10 Video Game Blunders We'll NEVER Forget

Never underestimate the power to remember terrible mishaps.

Too human
Silicon Knights

Marketing a game or new console can't be easy. What you think is a top notch idea for a game or piece of kit may seem great, but that's usually why you have a committee to run it through first.

But when the whole team signs off on it, and it goes to print for the world to see, you've gotta wonder what they were all huffing that day. Posters that were [hopefully] accidentally racist, or gaming smack-talk just being insulting, or just anything from the mouth of one particular snake oil salesman. They're all out there in the world to see, and more importantly, to never forget.

Lawsuits gone awry, publicity stunts that cause environmental damage or people almost getting shot... even trying to exploit the dead for profit, these have all happened. Not to little companies, either, but the really big ones that would like you to forget they happened.

Sometimes, though, they go as far as to being in-game. When a once high-flying series bounces back with one game, only to wipe the face(s) off of it for the next one. Or objectifying and glamourising the murder of the convent for shock value.

So whilst time may pass and the hopes that these will be forgotten rolls on, be thankful you've got me to remind you of at least ten of the biggest gaming blunders out there.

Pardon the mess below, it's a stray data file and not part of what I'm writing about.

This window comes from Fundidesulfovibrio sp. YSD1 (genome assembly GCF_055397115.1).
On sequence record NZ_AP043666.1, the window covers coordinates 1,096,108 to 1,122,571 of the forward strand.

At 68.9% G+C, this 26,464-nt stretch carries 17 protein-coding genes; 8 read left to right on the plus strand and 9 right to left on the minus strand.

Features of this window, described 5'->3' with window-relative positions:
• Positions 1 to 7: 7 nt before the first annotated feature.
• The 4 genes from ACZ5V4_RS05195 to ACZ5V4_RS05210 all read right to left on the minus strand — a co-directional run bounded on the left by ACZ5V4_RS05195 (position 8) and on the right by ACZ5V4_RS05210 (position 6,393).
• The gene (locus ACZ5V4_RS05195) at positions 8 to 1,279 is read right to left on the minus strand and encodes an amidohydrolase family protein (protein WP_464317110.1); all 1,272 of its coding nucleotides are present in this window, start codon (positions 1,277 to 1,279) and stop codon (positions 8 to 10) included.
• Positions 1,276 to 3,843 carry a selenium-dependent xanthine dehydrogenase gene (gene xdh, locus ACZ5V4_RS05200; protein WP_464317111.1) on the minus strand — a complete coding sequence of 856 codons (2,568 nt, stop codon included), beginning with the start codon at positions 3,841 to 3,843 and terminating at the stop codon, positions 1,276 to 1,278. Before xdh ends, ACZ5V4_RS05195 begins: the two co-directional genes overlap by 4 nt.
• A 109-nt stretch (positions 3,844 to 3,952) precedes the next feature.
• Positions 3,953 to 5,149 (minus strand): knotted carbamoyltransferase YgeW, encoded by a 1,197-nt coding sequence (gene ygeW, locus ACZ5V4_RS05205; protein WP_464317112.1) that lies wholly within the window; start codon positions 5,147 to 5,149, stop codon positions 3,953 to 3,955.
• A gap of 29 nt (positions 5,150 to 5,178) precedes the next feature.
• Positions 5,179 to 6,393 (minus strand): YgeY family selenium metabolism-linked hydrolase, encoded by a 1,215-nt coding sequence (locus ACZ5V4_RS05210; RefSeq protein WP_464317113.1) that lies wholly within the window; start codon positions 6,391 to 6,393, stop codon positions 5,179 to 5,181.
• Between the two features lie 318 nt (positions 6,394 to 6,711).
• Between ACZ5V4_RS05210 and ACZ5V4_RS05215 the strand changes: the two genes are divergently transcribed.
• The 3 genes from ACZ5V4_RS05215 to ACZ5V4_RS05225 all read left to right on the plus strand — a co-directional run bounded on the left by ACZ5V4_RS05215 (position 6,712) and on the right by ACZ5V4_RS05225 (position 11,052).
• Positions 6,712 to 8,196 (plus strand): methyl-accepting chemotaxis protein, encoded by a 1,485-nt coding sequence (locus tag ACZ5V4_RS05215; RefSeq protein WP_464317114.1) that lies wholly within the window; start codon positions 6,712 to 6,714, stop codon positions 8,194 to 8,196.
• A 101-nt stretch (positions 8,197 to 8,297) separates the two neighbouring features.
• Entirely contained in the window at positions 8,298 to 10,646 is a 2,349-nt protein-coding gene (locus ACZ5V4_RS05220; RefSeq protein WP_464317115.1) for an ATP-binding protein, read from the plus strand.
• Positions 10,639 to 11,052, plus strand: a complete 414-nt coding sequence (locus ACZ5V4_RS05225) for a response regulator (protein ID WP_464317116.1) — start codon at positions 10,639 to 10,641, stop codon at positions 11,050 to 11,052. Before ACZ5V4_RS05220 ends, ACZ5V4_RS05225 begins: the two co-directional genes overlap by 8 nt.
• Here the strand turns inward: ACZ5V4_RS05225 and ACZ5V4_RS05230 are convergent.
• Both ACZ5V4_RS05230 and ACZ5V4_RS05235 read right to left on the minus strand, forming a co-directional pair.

10. The Dead Don't Advertise

Too human

Hey, remember Acclaim?

The once-proud company that spawned from ex-Activision staff that had a slew of hits back in the day, including ports of Mortal Kombat, several WWE games, as well as licenses for many popular franchises. Whatever happened to them...?

Oh yeah, they released shockers like BMX XXX and subsequently got sued by Dave Mirra.

And tried to get parents to name their newborn kids Turok... but that's not the worst of it.

No, trying to market Shadowman 2nd Coming by advertising on actual headstones of actually dead people has to be the worst one. That is literally exploiting the dearly departed for profit, as well as offending the families of those in the process.

For one, it was just offensively gross. Second, could you imagine going to a graveyard, or chapel of rest or similar, and seeing an advert for a video game whilst you're there to pay respects?

Thankfully, the whole notion was vetoed before any damage could be done. To headstones, I mean. As for Acclaim, well, the rest is history and that's where they're relegated to now.

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Player of games, watcher of films. Has a bad habit of buying remastered titles. Reviews games and delivers sub-par content in his spare time. Found at @GregatonBomb on Twitter/Instagram.